Number 5. Meucci, Forgotten Italian Genius.

Meucci, Forgotten Italian Genius.

Published by Bridge Apulia USA N.5, 1999;
Re-published by L’IDEA N.74, 1999

Italian immigration to the States has often been permeated by burdensome anguish and adumbrated by the erroneous perception of its powerful ethnic background. Many of our colonists have been greeted as ignoramuses even when highly educated. Many of our fellow countrymen have been discriminated against, insulted, mistreated.

Our heritage, which has oftentimes been misunderstood and derided, is our strength and it has always allowed us to bypass the obstacles that ignorance and greed placed in front of us. On and on goes the list of Italian surnames that have left a mark in the New World against all the adversities created by intolerance and bigotry.

Unfortunately, there is one name that has deserved an outstanding recognition, but that the American society as a whole has decided to ignore to the utmost: Antonio Meucci.

Many associations have tried to grant Meucci the rightful place in the annals of Science, but the hegemony of the large corporations over many aspects of today’s society has permitted these efforts to be obstructed and to terminate in vain.

Antonio Meucci is the forgotten genius whose inventions precede and usher every significant transformation in communication technology which was attained during this century. He was a prolific inventor, with profound knowledge of engineering, design and practical chemistry. His downfall was to be an Italian immigrant at the wrong time in history, and obviously to be poor, a fault that frequently can be neither forgotten nor forgiven.

In a brief sojourn in Havana, Cuba, induced by the restrictive immigration laws of the times that did not allow Europeans to even come near the North American ports, Meucci developed many devices to control the application of electrical impulses for medical purposes. Each researcher in this field of medicine independently rediscovered the Meucci Electro-medical Method to alleviate an ample series of ailments.

Deplorably, most medical bureaucrats of the time, fearing the elimination of their own pharmaceutical monopolies, coveted to dispel these revolutionary electro-medical arts. An initial restraint quickly mounted into a full-scale assault on these methods and Meucci, thorn between the needs to make a living and the impulse to investigate further in this fascinating field chooses a compromise. He dedicates his energy to further study the communication of sounds through the body, product of a casual discovery in one of his electro-medical applications.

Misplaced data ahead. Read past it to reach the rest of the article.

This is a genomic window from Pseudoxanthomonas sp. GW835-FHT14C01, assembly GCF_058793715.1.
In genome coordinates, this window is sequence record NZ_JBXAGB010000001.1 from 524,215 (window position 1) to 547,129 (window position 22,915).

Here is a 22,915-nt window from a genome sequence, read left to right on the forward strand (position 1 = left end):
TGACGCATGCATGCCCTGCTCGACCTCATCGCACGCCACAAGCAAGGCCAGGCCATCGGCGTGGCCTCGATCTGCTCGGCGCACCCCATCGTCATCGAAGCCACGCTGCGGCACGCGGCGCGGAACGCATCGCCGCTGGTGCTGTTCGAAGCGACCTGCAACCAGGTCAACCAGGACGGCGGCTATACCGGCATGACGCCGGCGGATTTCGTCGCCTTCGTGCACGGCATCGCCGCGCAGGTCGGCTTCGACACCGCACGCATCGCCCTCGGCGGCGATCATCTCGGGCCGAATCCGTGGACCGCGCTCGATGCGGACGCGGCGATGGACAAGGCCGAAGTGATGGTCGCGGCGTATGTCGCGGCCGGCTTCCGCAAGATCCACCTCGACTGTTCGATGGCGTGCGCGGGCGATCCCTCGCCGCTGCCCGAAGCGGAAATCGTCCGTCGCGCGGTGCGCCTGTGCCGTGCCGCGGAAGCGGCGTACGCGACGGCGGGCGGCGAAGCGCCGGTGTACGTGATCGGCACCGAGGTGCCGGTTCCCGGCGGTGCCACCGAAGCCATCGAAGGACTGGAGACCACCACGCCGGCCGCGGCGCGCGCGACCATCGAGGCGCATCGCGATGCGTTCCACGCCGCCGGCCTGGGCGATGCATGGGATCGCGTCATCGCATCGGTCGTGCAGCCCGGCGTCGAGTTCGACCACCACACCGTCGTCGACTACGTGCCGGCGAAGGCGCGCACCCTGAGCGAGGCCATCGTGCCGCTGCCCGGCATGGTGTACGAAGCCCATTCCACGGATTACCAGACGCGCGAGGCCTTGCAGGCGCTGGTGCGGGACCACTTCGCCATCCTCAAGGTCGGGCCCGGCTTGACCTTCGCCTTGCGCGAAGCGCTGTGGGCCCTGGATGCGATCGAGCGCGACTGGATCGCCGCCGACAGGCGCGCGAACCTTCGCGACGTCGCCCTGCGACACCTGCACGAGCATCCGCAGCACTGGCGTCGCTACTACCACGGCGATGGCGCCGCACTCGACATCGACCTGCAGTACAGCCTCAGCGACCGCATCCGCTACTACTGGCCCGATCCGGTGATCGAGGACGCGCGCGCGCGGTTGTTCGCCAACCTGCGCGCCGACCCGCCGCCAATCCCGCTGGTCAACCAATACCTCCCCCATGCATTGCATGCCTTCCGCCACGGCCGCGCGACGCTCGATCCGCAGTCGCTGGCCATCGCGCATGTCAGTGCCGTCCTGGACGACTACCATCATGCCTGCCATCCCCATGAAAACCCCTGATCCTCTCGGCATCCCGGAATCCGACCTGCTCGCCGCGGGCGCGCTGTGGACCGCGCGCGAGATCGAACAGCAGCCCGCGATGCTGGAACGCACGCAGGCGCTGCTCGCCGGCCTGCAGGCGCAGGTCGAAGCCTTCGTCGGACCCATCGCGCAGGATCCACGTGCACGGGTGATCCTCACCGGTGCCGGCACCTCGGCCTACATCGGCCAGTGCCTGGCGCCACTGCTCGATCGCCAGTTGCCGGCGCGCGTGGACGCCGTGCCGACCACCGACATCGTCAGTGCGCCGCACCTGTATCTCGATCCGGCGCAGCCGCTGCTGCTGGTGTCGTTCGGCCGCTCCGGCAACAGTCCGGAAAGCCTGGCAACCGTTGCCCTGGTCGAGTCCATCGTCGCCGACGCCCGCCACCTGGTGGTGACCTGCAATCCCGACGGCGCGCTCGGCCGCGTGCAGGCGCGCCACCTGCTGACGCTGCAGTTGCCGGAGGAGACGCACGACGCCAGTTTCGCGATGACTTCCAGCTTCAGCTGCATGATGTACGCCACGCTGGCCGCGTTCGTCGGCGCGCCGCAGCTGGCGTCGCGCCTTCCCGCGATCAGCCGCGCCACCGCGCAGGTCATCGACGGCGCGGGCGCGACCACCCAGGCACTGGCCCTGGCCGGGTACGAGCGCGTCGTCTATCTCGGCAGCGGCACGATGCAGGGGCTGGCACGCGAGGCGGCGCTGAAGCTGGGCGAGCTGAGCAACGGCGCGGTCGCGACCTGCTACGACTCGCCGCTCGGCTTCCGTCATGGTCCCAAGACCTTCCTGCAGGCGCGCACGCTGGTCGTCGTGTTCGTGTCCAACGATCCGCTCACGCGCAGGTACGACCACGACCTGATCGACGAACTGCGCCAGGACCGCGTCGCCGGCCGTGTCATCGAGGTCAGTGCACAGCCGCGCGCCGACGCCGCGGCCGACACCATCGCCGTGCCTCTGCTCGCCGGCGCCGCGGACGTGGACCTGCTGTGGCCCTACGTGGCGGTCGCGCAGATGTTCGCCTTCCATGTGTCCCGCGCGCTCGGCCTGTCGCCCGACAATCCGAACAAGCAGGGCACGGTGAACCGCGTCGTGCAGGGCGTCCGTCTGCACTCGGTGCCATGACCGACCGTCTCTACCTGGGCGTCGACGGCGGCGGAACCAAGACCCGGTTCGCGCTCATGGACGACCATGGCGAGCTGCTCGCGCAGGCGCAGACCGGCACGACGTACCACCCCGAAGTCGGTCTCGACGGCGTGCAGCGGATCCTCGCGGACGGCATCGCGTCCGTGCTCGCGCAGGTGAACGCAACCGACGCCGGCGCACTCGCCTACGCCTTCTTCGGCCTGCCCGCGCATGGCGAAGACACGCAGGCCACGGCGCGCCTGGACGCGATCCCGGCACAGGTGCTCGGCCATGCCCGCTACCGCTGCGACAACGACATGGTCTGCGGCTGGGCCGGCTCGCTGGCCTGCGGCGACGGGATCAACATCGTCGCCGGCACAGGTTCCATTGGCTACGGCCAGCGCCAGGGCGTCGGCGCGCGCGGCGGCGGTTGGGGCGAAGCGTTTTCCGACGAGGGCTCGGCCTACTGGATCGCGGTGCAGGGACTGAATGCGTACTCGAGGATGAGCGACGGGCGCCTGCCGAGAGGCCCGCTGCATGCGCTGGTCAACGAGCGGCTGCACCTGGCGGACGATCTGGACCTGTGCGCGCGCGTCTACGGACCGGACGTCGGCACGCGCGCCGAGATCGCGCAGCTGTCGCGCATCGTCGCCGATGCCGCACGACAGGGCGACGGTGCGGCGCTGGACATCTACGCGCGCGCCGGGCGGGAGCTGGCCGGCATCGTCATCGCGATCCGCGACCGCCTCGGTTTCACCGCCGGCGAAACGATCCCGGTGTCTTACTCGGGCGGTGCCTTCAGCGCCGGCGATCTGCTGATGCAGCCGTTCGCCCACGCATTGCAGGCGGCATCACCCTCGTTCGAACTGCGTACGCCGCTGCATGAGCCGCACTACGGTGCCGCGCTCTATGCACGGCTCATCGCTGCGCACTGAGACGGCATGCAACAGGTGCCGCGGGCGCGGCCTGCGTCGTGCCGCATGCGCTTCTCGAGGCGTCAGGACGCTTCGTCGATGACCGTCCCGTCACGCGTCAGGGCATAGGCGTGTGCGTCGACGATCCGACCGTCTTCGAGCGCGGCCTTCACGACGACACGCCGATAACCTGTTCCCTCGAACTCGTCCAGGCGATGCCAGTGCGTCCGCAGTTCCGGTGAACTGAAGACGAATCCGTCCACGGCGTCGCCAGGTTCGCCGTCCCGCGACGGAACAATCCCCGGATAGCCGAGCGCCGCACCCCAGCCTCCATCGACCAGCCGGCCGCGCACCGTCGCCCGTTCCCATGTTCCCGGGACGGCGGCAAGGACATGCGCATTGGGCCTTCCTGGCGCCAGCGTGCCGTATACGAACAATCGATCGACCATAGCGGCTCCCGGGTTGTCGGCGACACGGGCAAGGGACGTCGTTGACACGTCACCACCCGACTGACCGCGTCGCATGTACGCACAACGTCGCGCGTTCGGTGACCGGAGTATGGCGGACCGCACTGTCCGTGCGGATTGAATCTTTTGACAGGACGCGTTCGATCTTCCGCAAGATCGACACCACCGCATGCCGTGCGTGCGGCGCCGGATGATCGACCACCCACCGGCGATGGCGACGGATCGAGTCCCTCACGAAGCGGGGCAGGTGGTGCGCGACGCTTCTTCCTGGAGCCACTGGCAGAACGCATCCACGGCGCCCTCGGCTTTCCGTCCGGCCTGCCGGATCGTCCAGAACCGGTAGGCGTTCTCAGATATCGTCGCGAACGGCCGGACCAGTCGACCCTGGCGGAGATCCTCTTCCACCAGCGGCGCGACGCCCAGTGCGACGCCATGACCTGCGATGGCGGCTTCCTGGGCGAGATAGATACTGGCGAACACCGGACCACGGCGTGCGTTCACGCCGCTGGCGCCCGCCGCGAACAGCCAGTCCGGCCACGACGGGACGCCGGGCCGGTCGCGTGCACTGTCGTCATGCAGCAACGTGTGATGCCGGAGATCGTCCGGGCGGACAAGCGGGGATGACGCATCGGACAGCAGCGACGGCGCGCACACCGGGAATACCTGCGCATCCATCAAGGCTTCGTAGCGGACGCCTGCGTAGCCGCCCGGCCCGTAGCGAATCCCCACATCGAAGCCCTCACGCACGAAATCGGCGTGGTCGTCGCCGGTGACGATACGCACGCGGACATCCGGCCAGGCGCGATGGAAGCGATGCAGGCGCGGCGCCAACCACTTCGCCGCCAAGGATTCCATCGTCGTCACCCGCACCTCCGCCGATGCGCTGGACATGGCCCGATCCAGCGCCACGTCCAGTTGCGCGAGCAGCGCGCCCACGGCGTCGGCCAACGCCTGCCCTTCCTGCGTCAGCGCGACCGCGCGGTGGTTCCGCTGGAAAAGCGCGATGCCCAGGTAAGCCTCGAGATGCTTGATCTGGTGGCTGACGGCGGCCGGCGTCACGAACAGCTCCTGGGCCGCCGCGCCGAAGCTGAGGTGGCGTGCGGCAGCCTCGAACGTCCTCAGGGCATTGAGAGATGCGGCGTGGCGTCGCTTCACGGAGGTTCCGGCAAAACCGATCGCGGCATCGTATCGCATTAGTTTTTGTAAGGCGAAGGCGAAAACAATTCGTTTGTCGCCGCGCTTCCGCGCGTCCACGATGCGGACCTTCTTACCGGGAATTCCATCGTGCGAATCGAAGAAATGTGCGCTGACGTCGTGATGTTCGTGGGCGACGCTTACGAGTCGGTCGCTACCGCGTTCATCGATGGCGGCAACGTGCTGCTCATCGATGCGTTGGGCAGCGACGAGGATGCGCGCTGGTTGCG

It is in such a matter that physiophony was born. This is his greatest discovery, and only twenty-five years later an ecstatic Elisha Gray would rediscover the phenomenon. Long after this date, the same experimental evidence, taken first from Meucci, then from Gray, eminently appears in Bell’s letters, copied to the smallest detail.

Meucci recorded his findings on physiophony and acoustic telephony in 1849, when Alexander Graham Bell was just two years old. He fancied that American industry would yield extensive production of his new technology. A telephonic system would revolutionize any nation which managed its proliferation.

Lack of funding alone precluded large-scale demonstrations of his revolutionary communication systems. Furthermore, prejudices tied to his ethnic background prevented New York financiers from even being aware of his operation. Meucci turned to his fellow countrymen for help. It was 1860 and Italy was thorn by the Independence War, which absorbed the unconditional attention of every citizen involved. His fantastic demonstration of the Teletrofonic System, with songs transmitted across several miles of line, attracted substantial attention, but the possibility of funding fizzled soon.

Italian production of the Teletrofono having never begun, Meucci became extremely resentful over both the unconcluded affair and his own contingency in America. Meucci was cautioned by supportive compatriots to avoid bringing any inventions to American industrial firms without legal protection: he needed a patent. Patents were never an inexpensive proposition. It was clear that an independent inventor could not, even then, obtain a patent without financial assistance from someone wealthy. Meucci, unable to obtain a patent, secured a caveat, a legal document that declared the invention to be successfully developed, a more economical alternative to the patent. The Meucci caveat remains to this day on public record, but during the lengthy trial proceedings, it “could never be found at all in the patent records”. It is clear that without the help of some unnamed friend at the Patent Office, Bell would never have succeeded in defeating Meucci caveat. Reading the transcripts of the Meucci court battle is witnessing the awe that such large conglomerate as the Telephone companies uphold on common people. Meucci was publicly and ethnically labeled by leading journalists as “that old Italian, that old…candlemaker”. No technical proofs presented by Meucci to the Court could satisfy and convince it to change the predetermined judgment. With no hopes of financial reward and the impossibility to keep up with the rising legal fees, Meucci desisted from continuing the fight.

The fact remains that Meucci was the first to invent the telephone. Through the years, the name of Meucci was not even mentioned in the history of telephonics, but the truth is that information regarding the subject has been provided to school text companies by Bell Labs…

An Italian to be proud of, an Italian American forgotten, erased from the annals of science by the omnipotence of the telephone monopolies. A man who could serenely assert “The telephone, which I invented and which I first made known…was stolen from me”.